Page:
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D.C. United celebrates its past on emotional final day at RFK Stadium

D.C. United played what was likely the last local team game at RFK Stadium on Oct. 22, in front of a crowd of 41,418 — the largest in 10 years. (Video: Thomas Johnson, Joyce Koh/The Washington Post)

Before the curtain fell on D.C. United’s 22nd and final soccer season at RFK Stadium on Sunday, Jaime Moreno and Marco Etcheverry, stars of a bygone era, worked their magic in the alumni game while Bruce Arena and Kevin Payne, architects of MLS’s first dynasty, took it all in on the sideline.

A crowd of 41,418 — the largest since David Beckham visited 10 years ago — began arriving at the rusty venue on East Capitol Street, soaking in both a warm autumn sun and the nostalgia of a team and league that will relocate to modern digs next year.

D.C. United’s top 20 memorable moments at RFK Stadium

At halftime, when United’s 2-1 defeat to the New York Red Bulls became an official match, the last numbered banner used in a season-long countdown of home dates was peeled away in the upper deck, exposing a fresh message: “Audi Field 2018.”

With emotions and memories flowing, with former players and coaches bearing witness and an original league arch-rival providing opposition, United completed a forgettable season in an unforgettable two-plus decades at the 56-year-old relic.

Three miles away at Buzzard Point, 20,000-capacity Audi Field is rising two blocks from Nationals Park. United plans to open the gates in June following a heavy stretch of away matches and perhaps a few “home” games at other locations in the region.

“It’s been an emotional day,” said United Coach Ben Olsen, who played the entire 50-minute alumni match — and “scored” by throwing the ball into the net — before changing into a suit and tie.

“There’s an emotional level to this, but there’s also an excitement obviously with Audi Field and also just to get this season over with and turn the page.”

American soccer made its home at funky, aging RFK Stadium

Before turning the page, United celebrated its past, one that included four league titles and several other trophies. Dozens of former players participated in weekend festivities. On the 20th anniversary of the 1997 MLS Cup championship, Arena, John Harkes and others paraded with the gleaming hardware.

It was a particularly touching moment for Harkes, whose son, Ian, is a rookie midfielder.

“You look back,” John Harkes said, “and you think about how lucky we were to have so many great moments.”

“It was a great day to celebrate RFK and see all the players back, guys I grew up watching,” said Ian, a Gonzaga High graduate from Fairfax. “It’s the result we didn’t want, but just give the fans one last time before we move into a new era.”

With a third consecutive defeat, United (9-20-5) finished last in the Eastern Conference and tied with the Los Angeles Galaxy (8-18-8) for the fewest points (32) in the 22-team league. (With a superior victory total, D.C. finished ahead of the Galaxy.)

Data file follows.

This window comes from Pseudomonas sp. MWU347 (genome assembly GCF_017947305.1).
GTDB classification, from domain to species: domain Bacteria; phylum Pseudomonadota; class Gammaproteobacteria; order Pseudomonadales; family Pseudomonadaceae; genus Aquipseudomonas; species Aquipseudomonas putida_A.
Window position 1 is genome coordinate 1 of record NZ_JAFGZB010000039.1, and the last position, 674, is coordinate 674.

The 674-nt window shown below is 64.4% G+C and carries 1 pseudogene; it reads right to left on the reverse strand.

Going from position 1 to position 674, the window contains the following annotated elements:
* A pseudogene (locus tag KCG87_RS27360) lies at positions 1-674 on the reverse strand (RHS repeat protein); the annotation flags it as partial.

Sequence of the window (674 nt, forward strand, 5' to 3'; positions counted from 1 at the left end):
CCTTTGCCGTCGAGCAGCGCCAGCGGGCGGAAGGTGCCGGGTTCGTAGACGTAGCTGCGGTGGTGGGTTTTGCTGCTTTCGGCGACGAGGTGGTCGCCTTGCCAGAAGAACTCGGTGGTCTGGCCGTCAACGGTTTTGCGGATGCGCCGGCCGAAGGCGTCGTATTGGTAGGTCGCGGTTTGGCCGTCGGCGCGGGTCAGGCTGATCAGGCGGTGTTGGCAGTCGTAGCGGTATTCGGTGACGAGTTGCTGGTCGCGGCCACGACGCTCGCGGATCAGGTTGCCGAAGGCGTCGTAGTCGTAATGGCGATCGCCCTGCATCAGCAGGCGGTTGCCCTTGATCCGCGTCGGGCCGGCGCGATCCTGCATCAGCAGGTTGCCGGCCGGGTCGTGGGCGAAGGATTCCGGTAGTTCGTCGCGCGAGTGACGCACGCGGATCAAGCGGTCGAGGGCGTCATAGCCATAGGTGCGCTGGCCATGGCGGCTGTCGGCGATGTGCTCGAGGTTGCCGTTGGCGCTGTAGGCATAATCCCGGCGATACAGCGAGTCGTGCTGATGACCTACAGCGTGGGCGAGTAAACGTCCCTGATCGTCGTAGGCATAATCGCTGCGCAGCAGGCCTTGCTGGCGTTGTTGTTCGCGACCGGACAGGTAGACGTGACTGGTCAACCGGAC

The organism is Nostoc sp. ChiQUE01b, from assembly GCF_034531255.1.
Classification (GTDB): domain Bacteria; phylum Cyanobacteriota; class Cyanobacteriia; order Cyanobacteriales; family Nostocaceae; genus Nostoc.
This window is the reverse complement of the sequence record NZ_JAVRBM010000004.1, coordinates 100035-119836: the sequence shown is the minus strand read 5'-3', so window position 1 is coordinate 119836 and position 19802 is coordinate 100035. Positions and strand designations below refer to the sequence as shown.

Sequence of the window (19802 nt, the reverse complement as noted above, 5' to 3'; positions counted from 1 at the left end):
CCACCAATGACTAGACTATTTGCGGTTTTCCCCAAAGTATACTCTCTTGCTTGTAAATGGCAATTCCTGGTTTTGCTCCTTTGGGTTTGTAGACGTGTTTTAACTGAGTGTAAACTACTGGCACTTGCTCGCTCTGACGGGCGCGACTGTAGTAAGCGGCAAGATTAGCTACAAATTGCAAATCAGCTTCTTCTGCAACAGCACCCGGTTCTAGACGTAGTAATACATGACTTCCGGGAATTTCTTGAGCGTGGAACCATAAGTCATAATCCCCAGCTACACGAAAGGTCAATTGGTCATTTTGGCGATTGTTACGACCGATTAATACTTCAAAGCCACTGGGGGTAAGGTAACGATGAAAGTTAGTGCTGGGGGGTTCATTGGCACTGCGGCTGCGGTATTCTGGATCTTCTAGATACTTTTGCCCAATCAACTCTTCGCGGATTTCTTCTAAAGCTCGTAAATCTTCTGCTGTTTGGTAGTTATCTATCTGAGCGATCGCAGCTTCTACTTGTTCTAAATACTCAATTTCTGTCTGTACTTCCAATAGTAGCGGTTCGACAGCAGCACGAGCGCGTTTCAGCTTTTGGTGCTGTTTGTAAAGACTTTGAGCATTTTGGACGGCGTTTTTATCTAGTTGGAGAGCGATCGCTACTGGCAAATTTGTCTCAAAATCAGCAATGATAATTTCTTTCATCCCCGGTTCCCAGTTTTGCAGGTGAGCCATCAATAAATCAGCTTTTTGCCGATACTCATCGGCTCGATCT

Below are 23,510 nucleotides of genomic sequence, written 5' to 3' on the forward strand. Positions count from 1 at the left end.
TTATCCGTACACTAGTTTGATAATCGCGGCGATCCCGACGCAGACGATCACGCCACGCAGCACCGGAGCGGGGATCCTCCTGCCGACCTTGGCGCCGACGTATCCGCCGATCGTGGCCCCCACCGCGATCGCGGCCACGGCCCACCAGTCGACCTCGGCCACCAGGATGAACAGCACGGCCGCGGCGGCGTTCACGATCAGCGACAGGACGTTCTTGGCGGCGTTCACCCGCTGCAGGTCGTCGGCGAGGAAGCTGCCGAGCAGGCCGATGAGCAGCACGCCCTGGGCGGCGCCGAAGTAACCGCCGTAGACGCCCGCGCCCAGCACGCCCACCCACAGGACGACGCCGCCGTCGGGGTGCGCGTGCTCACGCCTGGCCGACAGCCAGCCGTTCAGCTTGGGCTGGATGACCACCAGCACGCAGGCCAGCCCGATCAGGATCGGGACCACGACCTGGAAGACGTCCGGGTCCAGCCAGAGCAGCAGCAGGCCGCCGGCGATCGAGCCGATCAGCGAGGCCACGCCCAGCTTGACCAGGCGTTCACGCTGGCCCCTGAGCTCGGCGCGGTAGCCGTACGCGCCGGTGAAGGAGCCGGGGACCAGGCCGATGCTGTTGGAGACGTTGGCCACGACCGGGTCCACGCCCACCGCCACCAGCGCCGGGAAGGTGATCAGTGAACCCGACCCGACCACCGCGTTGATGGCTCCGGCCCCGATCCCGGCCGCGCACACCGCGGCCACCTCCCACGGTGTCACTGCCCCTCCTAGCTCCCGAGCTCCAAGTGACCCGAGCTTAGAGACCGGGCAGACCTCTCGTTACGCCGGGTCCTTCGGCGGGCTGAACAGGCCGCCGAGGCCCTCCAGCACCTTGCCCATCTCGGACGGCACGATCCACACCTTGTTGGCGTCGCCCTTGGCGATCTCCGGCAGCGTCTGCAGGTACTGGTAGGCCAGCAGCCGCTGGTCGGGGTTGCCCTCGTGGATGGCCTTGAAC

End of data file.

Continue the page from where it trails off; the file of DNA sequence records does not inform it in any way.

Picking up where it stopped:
Locked into the last playoff slot and awaiting a first-round match midweek, the Red Bulls (14-12-8) rested many regulars and brought only five reserves instead of the usual seven.

Energized by the huge crowd — 2 1/2 times above average — United was on its front foot almost the entire first half. Typical of the dour season, however, numerous opportunities were squandered.

Alas, a breakthrough came just before intermission as Luciano Acosta crossed to Paul Arriola for an eight-yard volley and his first goal since joining the club in August.

The upper deck bobbed like it did in the golden days of RFK sporting events (Senators, Redskins, Nationals, United, World Cup, etc.). Contained by the wavy roof, the sound ricocheted around the cement structure for what seemed like several minutes.

With the goal, United avoided setting the MLS record for most scoreless performances in a season; it claimed a share of the mark (with the 2010 United squad) with 17 shutouts in 34 outings.

After United missed additional chances, the Red Bulls drew even in the 68th minute on sweet combination work between Michael Amir Murillo and Muhamed Keita. Murillo lifted the ball over goalkeeper Steve Clark.

Two minutes later, Acosta was red-carded for a moment of petulance. He missed a glaring opportunity, took offense to Alex Muyl’s bump, then kicked a New York player. The suspension will carry over to the 2018 opener.

New York went ahead in the 75th minute. Muyl, a former Georgetown standout, crossed from the right side. Clark failed to corral the cross and Nick DeLeon failed to contain Gonzalo Veron, who scored from close range.

Clark prevented further damage in the 84th, stopping Veron’s penalty kick following defender Jalen Robinson’s handball.

Referee David Gantar allowed 7 1/2 minutes of stoppage time for injuries and video review and was followed off the field by an irate Olsen, ever the feisty competitor, even in a meaningless match.

Afterward, current players were recognized and the attending alumni were introduced. They were presented game day scarves by Kathleen Kennedy Townsend, the eldest of Robert and Ethel Kennedy’s 11 children.

Then there were fireworks and a final walk to the locker room.

Said United General Manager Dave Kasper: “A pretty emotional day, just to take that all in and say goodbye one last time to this building.”

Notes: Goalkeeper Bill Hamid, an impending free agent who is preparing to join Danish club Midtjylland in January, watched from the mezzanine level. … The Red Bulls won the Atlantic Cup, the annual trophy awarded to the winner of the season series. They won twice and tied once.

More on RFK Stadium:

Steinberg: At beer-soaked, grimy old RFK Stadium, one last hurrah

American soccer made its home at aging, funky RFK Stadium

D.C. United celebrates its past on emotional final day at RFK Stadium

Freddy Adu, without a soccer club, returns to RFK Stadium